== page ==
In what might well be remembered as an important moment in the history of India pale ale’s evolution, the Colorado-based Brewers Association has done something that many craft beer fans have been requesting for years—they’ve officially recognized the existence of “hazy IPA” as a phenomenon that requires its own style for judging purposes. In the newly released BA style guidelines for 2018, the organization has added three new entries for three styles with the following names: “Juicy or Hazy Pale Ale,” “Juicy or Hazy IPA” and “Juicy or Hazy Double IPA.” The full guidelines can be viewed by clicking right here. As an example, the entry for “Juicy or Hazy IPA” reads as follows:
Juicy or Hazy India Pale Ale
Color: Straw to deep gold
Clarity: Low to very high degree of cloudiness is typical of these beers. Starch, yeast, hop, protein and/or other compounds contribute to a wide range of hazy appearance within this category.
Perceived Malt Aroma & Flavor: Low to low-medium malt aroma and flavor may be present
Perceived Hop Aroma & Flavor: Medium-high to very high hop aroma and flavor are present, with attributes typical of hops from any origin
Perceived Bitterness: Medium-low to medium
Fermentation Characteristics: Low to medium fruity-estery aroma and flavor may be present, but are usually overwhelmed by hop fruitiness. Diacetyl should not be perceived.
Body: Medium-low to medium-high. Perceived silky or full mouthfeel may contribute to overall flavor profile.
Additional notes: Grist may include a small amount of oat, wheat or other adjuncts to promote haziness. Descriptors such as “juicy” are often used to describe the taste and aroma hop-derived attributes present in these beers.
Original Gravity (°Plato) 1.060-1.070(14.7-17.1 °Plato) • Apparent Extract/Final Gravity (°Plato) 1.008-1.016(2.0-4.1 °Plato) • Alcohol by Weight (Volume) 5.0%-6.0%(6.3%-7.5%) • Bitterness (IBU) 50-70; may differ from perceived bitterness • Color SRM (EBC) 4-7(8-14 EBC)
Perhaps the most interesting thing here to my eyes is in the “perceived hop aroma & flavor” section, where it specifies that aromatics and flavors can possess “attributes typical of hops from any origin.” This is a wide-open directive—you can use any kind of hops from any region you want for your NE-IPA, and no one can say that you did it incorrectly if judging from this particular set of style guidelines. That’s pretty big. Also significant is the admission that adjuncts such as oats, wheat or “other adjuncts” are acceptable to promote haziness, leaving brewers with a lot of freedom to experiment as they please there as well.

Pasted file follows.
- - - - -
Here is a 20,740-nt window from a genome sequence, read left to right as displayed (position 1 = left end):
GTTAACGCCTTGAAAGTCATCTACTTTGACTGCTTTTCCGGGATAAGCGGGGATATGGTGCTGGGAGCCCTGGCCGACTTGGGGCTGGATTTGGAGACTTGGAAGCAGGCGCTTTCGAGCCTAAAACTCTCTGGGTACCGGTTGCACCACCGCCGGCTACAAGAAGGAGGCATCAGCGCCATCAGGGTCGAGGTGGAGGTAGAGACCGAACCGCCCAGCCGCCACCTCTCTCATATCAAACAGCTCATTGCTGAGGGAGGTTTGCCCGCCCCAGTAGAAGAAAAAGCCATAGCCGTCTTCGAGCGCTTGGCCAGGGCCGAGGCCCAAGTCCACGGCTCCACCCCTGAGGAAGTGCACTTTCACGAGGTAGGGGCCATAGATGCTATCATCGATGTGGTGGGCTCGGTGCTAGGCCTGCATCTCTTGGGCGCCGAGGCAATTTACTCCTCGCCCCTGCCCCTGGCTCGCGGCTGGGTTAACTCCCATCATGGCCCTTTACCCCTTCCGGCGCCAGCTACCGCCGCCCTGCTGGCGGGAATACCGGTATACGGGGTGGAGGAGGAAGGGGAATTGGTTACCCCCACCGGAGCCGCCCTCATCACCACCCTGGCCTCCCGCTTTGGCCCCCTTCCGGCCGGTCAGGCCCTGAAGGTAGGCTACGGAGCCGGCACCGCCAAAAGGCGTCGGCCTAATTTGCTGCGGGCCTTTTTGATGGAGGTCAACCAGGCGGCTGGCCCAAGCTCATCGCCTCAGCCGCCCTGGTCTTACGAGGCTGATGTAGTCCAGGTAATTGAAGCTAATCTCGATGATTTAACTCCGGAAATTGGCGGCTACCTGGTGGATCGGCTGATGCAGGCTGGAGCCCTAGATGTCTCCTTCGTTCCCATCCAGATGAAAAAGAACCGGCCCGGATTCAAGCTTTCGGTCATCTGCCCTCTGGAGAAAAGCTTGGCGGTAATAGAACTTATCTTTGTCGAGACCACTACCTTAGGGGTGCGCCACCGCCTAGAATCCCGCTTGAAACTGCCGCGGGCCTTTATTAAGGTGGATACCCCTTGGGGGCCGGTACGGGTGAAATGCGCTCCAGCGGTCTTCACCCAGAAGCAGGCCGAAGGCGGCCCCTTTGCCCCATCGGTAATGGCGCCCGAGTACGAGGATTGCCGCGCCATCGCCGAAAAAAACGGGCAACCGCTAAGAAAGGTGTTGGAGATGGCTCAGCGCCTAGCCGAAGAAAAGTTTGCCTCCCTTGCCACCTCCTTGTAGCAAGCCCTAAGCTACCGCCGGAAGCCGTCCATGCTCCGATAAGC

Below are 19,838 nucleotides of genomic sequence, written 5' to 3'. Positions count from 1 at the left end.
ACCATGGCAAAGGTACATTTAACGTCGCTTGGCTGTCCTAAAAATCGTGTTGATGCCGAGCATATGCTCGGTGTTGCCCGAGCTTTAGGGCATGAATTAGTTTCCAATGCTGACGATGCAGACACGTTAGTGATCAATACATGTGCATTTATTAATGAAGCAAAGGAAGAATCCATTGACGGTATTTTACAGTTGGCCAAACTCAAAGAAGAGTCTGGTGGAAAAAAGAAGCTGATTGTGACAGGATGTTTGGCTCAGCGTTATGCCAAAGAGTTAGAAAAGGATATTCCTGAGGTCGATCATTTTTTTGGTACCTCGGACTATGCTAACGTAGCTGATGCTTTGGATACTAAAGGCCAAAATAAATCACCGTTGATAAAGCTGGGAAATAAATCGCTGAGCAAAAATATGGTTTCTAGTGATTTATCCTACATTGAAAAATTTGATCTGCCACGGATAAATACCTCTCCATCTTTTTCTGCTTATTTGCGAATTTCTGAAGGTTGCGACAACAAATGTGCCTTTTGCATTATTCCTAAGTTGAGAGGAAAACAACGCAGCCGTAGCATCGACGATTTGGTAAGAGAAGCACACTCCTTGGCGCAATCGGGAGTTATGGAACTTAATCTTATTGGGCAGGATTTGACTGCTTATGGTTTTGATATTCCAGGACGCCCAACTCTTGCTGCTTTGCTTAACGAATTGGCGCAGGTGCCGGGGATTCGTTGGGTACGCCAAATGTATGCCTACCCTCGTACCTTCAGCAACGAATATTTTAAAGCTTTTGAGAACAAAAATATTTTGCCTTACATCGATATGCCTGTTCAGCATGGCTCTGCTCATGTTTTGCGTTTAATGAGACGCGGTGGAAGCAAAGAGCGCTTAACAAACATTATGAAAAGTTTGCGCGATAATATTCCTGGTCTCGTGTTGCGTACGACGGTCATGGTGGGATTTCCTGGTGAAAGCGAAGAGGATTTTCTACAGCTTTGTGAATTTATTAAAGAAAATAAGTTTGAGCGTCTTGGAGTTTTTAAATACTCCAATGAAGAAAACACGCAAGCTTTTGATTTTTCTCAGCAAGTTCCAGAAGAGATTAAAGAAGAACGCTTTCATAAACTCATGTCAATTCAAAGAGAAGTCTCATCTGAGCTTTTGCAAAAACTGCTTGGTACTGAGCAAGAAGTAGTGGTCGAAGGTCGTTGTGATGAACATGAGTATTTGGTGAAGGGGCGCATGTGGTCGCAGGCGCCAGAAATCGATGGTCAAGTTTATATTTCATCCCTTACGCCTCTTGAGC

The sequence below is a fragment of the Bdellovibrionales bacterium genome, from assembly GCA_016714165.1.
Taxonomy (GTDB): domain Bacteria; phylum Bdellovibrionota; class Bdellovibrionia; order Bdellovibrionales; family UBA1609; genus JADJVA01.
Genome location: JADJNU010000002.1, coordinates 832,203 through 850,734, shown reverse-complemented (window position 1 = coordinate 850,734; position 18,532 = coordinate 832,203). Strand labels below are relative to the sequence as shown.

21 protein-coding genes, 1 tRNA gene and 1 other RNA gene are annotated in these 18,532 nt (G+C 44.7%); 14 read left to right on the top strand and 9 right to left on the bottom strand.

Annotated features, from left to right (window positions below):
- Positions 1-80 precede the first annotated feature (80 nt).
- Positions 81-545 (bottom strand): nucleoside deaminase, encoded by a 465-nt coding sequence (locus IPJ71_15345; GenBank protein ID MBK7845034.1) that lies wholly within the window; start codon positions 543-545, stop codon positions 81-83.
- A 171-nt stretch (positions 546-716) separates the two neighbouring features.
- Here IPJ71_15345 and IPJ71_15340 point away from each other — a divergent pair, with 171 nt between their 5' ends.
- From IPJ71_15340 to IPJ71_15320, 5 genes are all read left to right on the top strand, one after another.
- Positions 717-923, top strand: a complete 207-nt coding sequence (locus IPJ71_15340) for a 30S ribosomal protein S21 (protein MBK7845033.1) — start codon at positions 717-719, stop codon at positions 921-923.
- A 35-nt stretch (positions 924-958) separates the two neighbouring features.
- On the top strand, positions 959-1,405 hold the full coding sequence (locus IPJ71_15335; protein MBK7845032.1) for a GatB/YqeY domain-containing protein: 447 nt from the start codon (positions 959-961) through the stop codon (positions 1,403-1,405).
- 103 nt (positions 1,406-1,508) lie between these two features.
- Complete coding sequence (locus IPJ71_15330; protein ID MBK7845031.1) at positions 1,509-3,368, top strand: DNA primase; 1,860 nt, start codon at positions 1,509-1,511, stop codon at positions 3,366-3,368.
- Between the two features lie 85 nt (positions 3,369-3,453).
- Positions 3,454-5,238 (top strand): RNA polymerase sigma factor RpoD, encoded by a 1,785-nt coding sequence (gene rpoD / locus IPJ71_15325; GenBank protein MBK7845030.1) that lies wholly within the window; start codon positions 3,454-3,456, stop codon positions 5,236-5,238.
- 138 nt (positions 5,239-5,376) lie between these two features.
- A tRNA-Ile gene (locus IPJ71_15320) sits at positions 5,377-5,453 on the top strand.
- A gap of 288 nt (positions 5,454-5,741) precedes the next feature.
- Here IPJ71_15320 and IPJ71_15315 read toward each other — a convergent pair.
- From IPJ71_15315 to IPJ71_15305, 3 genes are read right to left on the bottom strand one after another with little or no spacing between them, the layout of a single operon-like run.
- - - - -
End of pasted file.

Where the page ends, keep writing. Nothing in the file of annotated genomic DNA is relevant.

Most important, though, is the fact that the existence of these new categories will mean “juicy or hazy” pale ale, IPA and DIPA will now have their own categories at the Brewers Association’s Great American Beer Festival in 2018, which will effectively split the monolithic “American IPA” category in half. I reached out to the BA for comment, and they have confirmed that the 2018 GABF competition will feature these styles for the first time.
If you ask us, this is something has has desperately needed to happen for the last few years. It was one of our biggest takeaways while writing about the best beers of the 2017 GABF, because it was impossible to not notice the growing disconnect between the hazy IPAs adored by the crowd in attendance and the staid, classical beers that were winning medals in the category. Although Prairie Madness, the 2017 gold medal-winning IPA from Illinois’ Hailstorm Brewing Co. is a fine beer, it could hardly have highlighted the philosophical disconnect any more perfectly. Malty, amber-colored and featuring plenty of caramel balance to a profile of piney/citrusy hops, it was a nigh-perfect example of IPAs that were popular in this style 10 or even 20 years ago. Meanwhile, the juicy, hazy IPAs that were by far the largest attraction at the festival were being completely ignored in terms of judging because they didn’t fit into any of the preconceived style guidelines. It was clear that something had to happen in terms of the categories if some of the sensational new hazy IPAs were going to have a category in which they could be recognized. Now, they have a home of their very own. Or in other words: A brewery like Tree House or Trillium might actually have a reason to go to GABF this year!
There were also a handful of other updates to the 2018 BA style guidelines, including the creation of a new American pilsner substyle. I’ve bulleted these below:
- Contemporary American-Style Pilsener: The addition of this new category addresses marketplace expansion and provides space for sessionable craft brew lager beers with higher hop aroma than found in pre-prohibition style beers.
- Classic Australian-Style Pale Ale and Australian-Style Pale Ale: This split from one to two Australian-Style Pale Ale categories reflects tremendous diversity in the Australian craft beer market and authoritative input from the technical committee of the Independent Brewers Association. Classic Australian-Style Pale Ale can run slightly darker and typically exhibits relatively lower hop aroma. The Australian-Style Pale Ale category provides ample room for a range of somewhat paler, more hop aroma- and flavor-forward beers being produced today by hundreds of breweries in Australia.
- Gose and Contemporary Gose: Predominantly technical tweaks were made to create more differentiation between these two categories.
Still, it’s obviously NE-IPA that is going to have people buzzing heading into 2018’s GABF. The specter of that festival suddenly just got a lot more exciting. Who is going to take home the first-ever gold medal for hazy IPA? Which beer will be the buzziest IPA of the modern IPA world? I cannot wait to see (and hopefully taste, if it doesn’t disappear immediately).